Businesses should consider which innovation technologies are included in their digital roadmap. If machine learning, artificial intelligence, robotic process automation, and/or intelligent process automation are in your technology roadmap, you will want a strategy for data retention and disposal that will feed the learning models when you are ready to build them.  Machine learning could influence data retention policies, Internet of Things can impact what data is included since it tends to create enormous amounts of data. Robotic or Intelligent Process Automation is another example where understanding which data is most essential to highly repeatable processes could dictate what data is held and for how long.

One final note is considering non-traditional data sources and if they should be included. Do voice mails or meeting recordings need to be included? What about pictures that may be stored along with documents? Security camera footage? IoT or server logs? Metadata? Audit trails? The list goes on, and the earlier these types of data are considered, the easier they will be to manage.

Avoid these pitfalls

The paradox is that the two biggest mistakes organizations make when building a data retention policy are either not taking enough time to plan or taking too much time to plan. Spending too much time planning can lead to analysis paralysis letting a data catastrophe occur before a solution can be implemented. One way to mitigate this risk is to take an iterative approach so you can learn from small issues before they become big ones.

A typical misstep by organizations when building a data retention policy is that they don’t understand their objectives from the onset. Organizations need to start by clearly stating the goals of their data policy, and then build a policy that supports those goals. We talked about the link between company goals and data policies here.

One other major pitfall organizations fall into when building a data retention policy is that they don’t understand their data, where it lives, and how its interrelated. Keeping data unnecessarily is as bad as disposing of data you need – and in highly silo-ed organizations, data interdependencies might not surface until needed data is suddenly missing or data that should have been disposed of surfaces in a legal discovery. This is partially mitigated by bringing the right people to the planning process so that you can understand the full picture of data implications in your organization.

In closing

The future of enterprise effectiveness is driven by advanced data analytics and insights. Businesses of all sizes are including data strategies in their digital transformation roadmap, which must include data governance, data management, business planning and analysis, and intelligent forecasting. Understand your business goals and values, and then build the data retention policies that are right for you.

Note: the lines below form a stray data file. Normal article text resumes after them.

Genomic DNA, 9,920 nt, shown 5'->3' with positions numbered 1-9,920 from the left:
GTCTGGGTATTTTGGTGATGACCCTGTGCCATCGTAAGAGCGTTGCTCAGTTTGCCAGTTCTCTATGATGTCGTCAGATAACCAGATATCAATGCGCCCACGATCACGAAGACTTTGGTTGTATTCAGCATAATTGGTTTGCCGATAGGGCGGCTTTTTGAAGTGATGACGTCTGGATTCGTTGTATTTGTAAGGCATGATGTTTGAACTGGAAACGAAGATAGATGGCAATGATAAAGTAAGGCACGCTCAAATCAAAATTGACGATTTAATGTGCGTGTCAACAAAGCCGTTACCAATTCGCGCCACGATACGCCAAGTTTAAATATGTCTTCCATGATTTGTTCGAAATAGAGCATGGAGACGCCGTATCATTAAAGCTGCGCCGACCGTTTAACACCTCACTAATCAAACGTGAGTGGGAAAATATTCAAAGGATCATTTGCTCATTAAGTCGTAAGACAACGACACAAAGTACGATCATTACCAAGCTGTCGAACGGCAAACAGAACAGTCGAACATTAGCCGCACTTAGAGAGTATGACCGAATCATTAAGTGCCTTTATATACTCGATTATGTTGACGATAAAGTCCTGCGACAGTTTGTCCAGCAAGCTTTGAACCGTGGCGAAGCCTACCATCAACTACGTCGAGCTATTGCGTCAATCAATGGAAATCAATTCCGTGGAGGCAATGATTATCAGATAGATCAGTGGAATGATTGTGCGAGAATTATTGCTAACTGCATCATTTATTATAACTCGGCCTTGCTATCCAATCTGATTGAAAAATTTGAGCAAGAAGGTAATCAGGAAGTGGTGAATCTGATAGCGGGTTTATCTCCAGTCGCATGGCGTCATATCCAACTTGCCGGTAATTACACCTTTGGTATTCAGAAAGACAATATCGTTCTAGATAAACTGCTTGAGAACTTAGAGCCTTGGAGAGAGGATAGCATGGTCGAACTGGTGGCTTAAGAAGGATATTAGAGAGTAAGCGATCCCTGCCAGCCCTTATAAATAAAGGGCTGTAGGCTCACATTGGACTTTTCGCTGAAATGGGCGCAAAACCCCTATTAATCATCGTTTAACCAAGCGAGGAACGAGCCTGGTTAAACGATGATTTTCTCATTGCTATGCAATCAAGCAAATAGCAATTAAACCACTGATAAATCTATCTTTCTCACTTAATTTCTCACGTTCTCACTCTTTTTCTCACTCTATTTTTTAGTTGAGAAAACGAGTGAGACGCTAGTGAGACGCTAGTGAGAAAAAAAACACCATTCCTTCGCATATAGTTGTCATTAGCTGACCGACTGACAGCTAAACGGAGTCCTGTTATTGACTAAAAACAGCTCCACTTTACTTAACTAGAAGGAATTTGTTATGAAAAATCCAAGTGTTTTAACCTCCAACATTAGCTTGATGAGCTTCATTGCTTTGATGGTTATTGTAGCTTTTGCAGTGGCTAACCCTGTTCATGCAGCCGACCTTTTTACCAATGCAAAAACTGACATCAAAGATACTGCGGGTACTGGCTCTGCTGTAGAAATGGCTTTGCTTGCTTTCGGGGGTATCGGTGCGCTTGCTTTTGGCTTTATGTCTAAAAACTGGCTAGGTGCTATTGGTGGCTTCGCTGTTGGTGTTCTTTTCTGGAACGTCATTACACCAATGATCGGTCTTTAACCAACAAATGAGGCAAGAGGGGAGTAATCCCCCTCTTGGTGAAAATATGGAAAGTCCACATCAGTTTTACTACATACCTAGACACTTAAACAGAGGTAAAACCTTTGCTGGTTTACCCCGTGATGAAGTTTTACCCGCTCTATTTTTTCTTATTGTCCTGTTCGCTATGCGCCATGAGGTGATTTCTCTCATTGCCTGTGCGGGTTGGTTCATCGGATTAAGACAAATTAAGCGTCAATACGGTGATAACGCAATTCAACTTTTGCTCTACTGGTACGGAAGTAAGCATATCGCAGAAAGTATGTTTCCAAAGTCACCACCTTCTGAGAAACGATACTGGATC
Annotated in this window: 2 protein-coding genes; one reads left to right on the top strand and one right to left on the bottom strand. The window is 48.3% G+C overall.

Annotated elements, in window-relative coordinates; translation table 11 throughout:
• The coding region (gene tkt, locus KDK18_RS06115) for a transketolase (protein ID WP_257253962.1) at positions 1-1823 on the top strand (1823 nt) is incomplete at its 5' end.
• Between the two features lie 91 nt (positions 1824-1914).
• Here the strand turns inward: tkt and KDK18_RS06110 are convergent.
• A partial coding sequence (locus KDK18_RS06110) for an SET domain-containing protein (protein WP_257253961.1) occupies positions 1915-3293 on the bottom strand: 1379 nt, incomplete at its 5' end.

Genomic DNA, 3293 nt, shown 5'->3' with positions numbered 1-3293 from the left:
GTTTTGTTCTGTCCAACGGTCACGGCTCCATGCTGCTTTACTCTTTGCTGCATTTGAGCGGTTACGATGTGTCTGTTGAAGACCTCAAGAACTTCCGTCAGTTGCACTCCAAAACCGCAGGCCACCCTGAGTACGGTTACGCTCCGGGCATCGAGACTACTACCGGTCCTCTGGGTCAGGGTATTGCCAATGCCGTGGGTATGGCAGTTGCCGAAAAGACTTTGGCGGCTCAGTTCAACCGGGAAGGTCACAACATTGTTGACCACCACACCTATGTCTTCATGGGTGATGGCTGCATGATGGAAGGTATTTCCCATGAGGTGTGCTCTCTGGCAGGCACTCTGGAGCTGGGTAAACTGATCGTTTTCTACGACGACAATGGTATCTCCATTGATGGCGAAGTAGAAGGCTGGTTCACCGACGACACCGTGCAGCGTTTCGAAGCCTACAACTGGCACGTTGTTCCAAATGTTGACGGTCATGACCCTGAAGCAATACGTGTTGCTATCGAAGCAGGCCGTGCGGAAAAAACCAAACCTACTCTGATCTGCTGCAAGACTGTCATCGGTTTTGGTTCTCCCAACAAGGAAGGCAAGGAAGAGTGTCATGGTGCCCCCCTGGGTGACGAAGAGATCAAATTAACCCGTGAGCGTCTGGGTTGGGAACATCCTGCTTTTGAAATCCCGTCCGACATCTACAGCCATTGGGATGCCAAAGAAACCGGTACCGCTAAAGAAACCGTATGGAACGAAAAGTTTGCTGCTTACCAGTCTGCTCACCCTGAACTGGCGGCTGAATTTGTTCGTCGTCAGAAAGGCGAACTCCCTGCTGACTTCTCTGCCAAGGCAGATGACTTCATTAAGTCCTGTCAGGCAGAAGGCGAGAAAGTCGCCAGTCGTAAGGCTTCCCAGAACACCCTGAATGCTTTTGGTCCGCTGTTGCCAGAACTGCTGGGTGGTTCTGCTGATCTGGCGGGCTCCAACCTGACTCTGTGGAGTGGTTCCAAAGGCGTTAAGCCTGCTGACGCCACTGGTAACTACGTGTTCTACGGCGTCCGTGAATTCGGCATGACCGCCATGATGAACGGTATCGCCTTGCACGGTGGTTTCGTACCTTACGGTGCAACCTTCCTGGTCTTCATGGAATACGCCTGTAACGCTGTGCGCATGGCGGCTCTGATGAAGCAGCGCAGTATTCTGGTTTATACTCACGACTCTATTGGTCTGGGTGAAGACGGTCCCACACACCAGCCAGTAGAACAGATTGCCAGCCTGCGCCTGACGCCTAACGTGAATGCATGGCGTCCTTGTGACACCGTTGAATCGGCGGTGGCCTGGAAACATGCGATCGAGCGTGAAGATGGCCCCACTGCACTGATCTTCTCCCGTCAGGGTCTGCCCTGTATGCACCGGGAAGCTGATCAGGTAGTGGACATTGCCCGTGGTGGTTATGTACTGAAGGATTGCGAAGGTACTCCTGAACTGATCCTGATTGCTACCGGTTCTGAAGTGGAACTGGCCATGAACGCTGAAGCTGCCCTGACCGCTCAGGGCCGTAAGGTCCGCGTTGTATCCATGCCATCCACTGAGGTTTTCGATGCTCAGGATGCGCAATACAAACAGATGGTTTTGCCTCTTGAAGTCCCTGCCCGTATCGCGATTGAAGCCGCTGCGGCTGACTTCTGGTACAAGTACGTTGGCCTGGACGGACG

We are here to help.

Additional Resources:

Using Data to Improve Patient Outcomes

Using Data to Improve Patient Outcomes

Can predictive analytics in healthcare change patient outcomes?

It’s no secret that technology is making its mark in the healthcare industry. From surgery rooms to at-home care, technology is being applied in ways that only push healthcare forward. Within the past year, companies such as Google and Microsoft have begun stepping into the healthcare field. And it doesn’t stop there, hospitals such as Johns Hopkins have also joined the movement. But why now?

At Valence we’ve seen first-hand what technology can bring to the table for a patient’s care. Whether it’s pain management through Virtual Reality, training for medical professionals, or quicker EMR workflows, technology has solved many pain points for the healthcare industry and there are no signs of slowing down. Over the years, healthcare has shifted to a more predictive approach. With this perspective doctors can focus on preventive measures with a goal of fewer hospital trips and better long-term care for the patient. This new approach has only been made possible by the large amount of data available at our fingertips and the birth of predictive analytics.

Let’s talk about predictive analytics in healthcare.

Predictive analytics in healthcare uses data to help predicate outcomes. Whether it’s for healthcare or environmental purposes there is one common goal: to prevent negative outcomes. This approach is extremely powerful, but there is an existing technology that can take it further, Artificial Intelligence. By merging the two we can truly harness the power of data to improve people’s health.

Today, artificial intelligence is being used to help doctors diagnose patients. Drawing from a patient’s family history or medical images, AI can be applied in different scenarios. For example, an artificial intelligence diagnostic device is helping doctor’s diagnosis patients with a specific eye disease. Just by uploading a high-resolution picture, this device can take the image and interpret results on its own. While artificial intelligence can assist with individual patients, the biggest advantage is its ability to operate with machine learning in which it can analyze a large amount of data, learn, and adapt. It can take data from thousands of patients, analyze their medical history, and make predictions on a much larger scale.

The integration of artificial intelligence and predictive analytics is transforming patient care on a small and large scale. It’s making value-based care attainable while keeping the patient at the heart of it all. At Valence we understand the technology of Machine Learning and the potential it will bring to your organization. Whether you are involved in healthcare, retail, manufacturing, or more, Artificial Intelligence can be applied to many industries. The time for artificial intelligence is now, so what will you do with it? Contact us, and we’ll start you off with a demo to show how remarkable this technology can be!